One Book, One Batavia 2021 explores life of local World War II codebreaker Elizebeth Smith Friedman
This year, the "One Book, One Batavia" selection will be "The Woman Who Smashed Codes: A True Story of Love, Spies, and the Unlikely Heroine Who Outwitted America's Enemies" by Jason Fagone.
Read the engaging true story of Elizebeth Smith Friedman, a genius codebreaker who began her career in the Tri-Cities.
In her first code breaking job, she worked for Colonel George Fabyan at Riverbank Laboratories (across from his home, which is in the current-day Fabyan Forest Preserve). She then went on to break codes during World War II, including cracking the Enigma code multiple times.
In this compelling biography, Jason Fagone shines a light on a woman whose work has been overlooked by history -- in part due to the top-secret nature of her code breaking, but also due to decisions made by J. Edgar Hoover and others to try to diminish the work of a woman codebreaker. A fascinating look at the life of a remarkable woman who -- for a time -- lived very near Batavia.
Her life story was recently featured in the "American Experience" episode "The Codebreaker. Wife. Mother. Secret American Hero" on PBS. It is based on Fagone's book.
Fagone is an investigative reporter at the San Francisco Chronicle. Previously, he was a contributing editor for the Huffington Post Highline, where he covered technology, sports, and culture. He also has written for The New York Times Magazine, Wired, GQ, Washingtonian, and NewYorker.com. He is the author of the books "Horsemen of the Esophagus: Competitive Eating and the Big Fat American Dream" and "Ingenious: A True Story of Invention, Automotive Daring, and the Race to Revive America."
"The Woman Who Smashed Codes" is his third book.
"One Book, One Batavia" is an annual communitywide reading program presented by the Batavia Public Library in cooperation with Batavia High School and co-sponsored by the Friends of the Batavia Public Library.
The series will begin with a book discussion at 7 p.m. Tuesday, Feb. 9, on Zoom. Register at tinyurl.com/smashedcodes. Adult Services manager Stacey Peterson facilitates this book discussion of the book. Participants are asked to read the book prior to the discussion.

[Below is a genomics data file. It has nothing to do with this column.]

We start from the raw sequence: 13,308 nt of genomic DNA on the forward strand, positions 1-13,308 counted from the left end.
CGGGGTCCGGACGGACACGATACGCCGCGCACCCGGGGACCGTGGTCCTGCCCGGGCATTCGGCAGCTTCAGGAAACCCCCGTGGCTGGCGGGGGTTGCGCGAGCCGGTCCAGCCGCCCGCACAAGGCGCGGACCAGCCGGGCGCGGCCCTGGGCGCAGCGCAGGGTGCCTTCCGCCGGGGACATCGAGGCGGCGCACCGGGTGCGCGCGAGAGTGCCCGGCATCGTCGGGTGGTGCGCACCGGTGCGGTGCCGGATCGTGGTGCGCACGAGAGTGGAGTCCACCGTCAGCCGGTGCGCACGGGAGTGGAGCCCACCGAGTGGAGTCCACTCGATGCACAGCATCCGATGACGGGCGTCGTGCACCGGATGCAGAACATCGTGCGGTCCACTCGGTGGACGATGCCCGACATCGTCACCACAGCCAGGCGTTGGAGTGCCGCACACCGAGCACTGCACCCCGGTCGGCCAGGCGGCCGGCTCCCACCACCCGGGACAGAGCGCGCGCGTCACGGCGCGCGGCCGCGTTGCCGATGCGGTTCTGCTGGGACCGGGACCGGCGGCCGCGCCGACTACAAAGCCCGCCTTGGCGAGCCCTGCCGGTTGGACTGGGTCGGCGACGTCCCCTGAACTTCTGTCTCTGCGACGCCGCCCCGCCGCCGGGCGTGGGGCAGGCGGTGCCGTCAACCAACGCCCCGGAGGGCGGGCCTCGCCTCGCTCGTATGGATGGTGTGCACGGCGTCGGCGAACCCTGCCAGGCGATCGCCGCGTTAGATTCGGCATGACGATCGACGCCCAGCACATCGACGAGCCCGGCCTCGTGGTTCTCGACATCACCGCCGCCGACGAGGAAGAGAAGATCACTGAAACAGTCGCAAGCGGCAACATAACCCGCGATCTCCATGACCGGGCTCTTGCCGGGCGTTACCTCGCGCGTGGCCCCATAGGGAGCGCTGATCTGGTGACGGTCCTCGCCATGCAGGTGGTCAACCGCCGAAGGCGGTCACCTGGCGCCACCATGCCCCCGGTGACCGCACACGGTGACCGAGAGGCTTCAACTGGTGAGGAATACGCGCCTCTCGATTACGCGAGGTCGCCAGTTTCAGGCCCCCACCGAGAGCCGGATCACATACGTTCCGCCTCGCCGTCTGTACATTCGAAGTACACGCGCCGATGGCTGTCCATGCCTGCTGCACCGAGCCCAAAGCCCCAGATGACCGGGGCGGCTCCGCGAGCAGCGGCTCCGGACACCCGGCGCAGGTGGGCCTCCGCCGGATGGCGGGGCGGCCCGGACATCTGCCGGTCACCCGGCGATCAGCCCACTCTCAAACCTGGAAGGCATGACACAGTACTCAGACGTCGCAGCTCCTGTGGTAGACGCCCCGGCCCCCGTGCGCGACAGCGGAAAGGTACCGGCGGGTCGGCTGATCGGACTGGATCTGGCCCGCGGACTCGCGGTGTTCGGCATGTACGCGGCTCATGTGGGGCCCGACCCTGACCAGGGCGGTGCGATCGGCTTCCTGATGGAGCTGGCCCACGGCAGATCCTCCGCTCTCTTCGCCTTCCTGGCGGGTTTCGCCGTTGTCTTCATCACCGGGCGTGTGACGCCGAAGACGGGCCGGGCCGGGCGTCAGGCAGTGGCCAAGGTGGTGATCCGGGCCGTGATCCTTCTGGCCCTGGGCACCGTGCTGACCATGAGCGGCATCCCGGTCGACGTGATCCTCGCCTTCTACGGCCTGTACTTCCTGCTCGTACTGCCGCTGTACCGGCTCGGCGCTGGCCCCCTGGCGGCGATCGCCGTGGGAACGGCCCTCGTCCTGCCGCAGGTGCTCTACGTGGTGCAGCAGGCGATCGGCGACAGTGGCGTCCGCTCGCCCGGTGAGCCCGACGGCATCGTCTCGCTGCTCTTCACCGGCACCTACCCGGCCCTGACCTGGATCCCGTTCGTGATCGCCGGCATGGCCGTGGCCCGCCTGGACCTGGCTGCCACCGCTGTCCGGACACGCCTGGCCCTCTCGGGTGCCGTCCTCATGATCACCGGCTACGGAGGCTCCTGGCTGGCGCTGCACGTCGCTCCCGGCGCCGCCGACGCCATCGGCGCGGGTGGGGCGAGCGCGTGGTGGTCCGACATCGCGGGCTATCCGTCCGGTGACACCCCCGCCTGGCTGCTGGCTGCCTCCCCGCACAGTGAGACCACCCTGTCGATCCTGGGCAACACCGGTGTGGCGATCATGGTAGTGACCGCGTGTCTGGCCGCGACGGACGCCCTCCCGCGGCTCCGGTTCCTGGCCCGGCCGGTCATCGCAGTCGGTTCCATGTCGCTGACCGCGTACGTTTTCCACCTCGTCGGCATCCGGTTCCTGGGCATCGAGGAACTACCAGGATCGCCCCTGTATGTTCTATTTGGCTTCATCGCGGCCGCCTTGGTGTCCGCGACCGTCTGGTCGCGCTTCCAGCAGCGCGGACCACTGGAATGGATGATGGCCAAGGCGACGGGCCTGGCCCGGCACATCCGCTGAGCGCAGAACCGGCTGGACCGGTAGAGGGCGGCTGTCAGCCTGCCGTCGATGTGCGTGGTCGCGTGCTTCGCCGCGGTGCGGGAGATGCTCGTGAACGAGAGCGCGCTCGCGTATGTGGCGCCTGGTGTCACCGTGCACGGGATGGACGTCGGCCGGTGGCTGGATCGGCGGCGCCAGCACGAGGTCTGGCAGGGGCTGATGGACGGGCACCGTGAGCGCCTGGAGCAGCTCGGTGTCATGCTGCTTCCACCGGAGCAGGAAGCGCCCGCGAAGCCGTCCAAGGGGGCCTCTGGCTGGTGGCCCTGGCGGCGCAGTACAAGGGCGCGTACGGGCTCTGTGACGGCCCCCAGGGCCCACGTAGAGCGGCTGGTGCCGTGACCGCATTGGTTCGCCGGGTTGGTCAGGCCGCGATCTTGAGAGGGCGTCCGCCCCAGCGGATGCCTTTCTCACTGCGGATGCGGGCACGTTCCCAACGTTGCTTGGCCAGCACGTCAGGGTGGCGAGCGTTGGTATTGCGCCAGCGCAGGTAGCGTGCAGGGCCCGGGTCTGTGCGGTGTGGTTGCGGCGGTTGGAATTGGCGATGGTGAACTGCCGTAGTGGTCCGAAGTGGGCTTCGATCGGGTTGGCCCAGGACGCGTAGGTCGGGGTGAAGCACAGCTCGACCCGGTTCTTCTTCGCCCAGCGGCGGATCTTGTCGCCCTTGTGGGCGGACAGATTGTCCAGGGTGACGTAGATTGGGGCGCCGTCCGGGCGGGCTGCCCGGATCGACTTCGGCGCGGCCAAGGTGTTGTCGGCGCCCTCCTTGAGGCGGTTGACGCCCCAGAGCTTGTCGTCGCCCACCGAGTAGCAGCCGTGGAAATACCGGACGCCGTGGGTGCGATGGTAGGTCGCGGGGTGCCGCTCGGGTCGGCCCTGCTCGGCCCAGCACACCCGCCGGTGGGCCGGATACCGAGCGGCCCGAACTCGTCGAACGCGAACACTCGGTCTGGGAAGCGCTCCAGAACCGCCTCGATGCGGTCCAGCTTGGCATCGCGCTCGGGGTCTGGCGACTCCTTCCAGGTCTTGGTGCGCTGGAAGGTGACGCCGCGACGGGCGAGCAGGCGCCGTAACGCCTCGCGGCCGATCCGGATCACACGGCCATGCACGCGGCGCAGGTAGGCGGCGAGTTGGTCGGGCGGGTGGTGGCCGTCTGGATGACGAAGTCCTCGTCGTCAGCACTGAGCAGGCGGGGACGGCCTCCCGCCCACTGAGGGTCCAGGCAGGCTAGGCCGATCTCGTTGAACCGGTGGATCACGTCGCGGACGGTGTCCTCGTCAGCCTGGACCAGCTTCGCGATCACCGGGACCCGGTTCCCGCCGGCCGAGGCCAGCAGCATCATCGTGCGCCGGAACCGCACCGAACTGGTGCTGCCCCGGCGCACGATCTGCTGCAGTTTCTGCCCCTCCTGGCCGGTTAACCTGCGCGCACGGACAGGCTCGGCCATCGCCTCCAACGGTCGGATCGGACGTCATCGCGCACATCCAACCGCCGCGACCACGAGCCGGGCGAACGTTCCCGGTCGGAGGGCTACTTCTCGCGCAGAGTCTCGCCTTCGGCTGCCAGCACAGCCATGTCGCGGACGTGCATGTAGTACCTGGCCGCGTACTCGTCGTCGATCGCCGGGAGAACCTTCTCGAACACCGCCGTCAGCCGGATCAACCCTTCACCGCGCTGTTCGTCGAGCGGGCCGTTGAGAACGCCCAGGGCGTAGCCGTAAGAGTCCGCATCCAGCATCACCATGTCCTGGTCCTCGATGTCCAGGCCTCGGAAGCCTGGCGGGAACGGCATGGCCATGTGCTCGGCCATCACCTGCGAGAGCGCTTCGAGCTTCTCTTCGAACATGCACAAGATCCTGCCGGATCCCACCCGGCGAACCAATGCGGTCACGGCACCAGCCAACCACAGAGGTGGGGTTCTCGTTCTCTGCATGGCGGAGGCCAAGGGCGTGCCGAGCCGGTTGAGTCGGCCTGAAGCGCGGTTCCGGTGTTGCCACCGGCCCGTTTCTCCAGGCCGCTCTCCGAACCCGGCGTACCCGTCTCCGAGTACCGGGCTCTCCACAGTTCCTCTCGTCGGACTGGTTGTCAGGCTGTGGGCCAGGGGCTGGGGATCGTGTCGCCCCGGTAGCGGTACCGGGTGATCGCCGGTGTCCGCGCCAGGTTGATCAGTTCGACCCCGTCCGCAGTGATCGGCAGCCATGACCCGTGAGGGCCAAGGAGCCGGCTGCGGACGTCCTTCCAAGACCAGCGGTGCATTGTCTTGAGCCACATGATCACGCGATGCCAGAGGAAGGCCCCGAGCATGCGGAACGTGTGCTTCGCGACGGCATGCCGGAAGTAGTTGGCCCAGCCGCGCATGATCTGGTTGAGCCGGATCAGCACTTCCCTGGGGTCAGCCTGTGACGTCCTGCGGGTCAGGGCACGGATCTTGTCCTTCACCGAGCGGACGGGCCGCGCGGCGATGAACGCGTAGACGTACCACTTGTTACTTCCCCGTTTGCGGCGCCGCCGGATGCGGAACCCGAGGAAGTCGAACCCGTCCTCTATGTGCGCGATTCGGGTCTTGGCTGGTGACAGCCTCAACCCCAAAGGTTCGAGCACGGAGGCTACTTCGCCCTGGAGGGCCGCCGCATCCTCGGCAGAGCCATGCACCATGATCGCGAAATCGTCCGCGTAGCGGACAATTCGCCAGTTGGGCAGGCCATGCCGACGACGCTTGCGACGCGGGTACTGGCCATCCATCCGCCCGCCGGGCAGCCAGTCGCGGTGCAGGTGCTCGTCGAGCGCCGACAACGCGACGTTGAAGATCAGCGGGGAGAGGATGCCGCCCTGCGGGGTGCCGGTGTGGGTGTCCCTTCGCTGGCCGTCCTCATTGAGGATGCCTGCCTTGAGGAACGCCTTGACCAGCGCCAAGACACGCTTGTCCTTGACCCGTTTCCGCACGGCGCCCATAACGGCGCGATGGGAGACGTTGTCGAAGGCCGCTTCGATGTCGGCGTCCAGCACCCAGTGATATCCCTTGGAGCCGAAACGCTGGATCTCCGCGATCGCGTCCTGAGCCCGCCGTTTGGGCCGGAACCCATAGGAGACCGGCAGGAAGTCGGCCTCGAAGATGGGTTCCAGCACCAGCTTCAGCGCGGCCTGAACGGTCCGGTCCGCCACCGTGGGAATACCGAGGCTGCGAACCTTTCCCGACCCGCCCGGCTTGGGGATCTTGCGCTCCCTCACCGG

On Wednesday, Feb. 17, there will be a virtual tour of Fabyan Villa at 7 p.m. via Zoom. Register at tinyurl.com/FabyanVilla. Let Vivien Lasken, director of the Fabyan Villa Museum and Japanese Garden, take you on a virtual tour of the Fabyan Villa where Elizebeth Friedman did her first code breaking and met her husband, William.
On Wednesday, March 3, enjoy an hour with the author at 7 p.m. via Zoom. Register at tinyurl.com/JasonFagone.
On Tuesday, March 16, celebrate women "stepping up to the plate" during World War II with "Peaches and Baseball" at 7 p.m. via Zoom. Rebecca Tulloch, a vintage Rockford Peach, shares the story of the real-life Rockford Peaches and the film that was inspired by them, "A League of Their Own." Register at tinyurl.com/PeachesBaseball.
On Wednesday, March 24, learn about "The History of Women in Computer Science" at 7 p.m. via Zoom. Register at tinyurl.com/WomenComputerScience. Christine Szorc, an adjunct instructor at Elgin Community College, has been in the informational technology industry for over 25 years. Who better to talk about the history of women in computer science?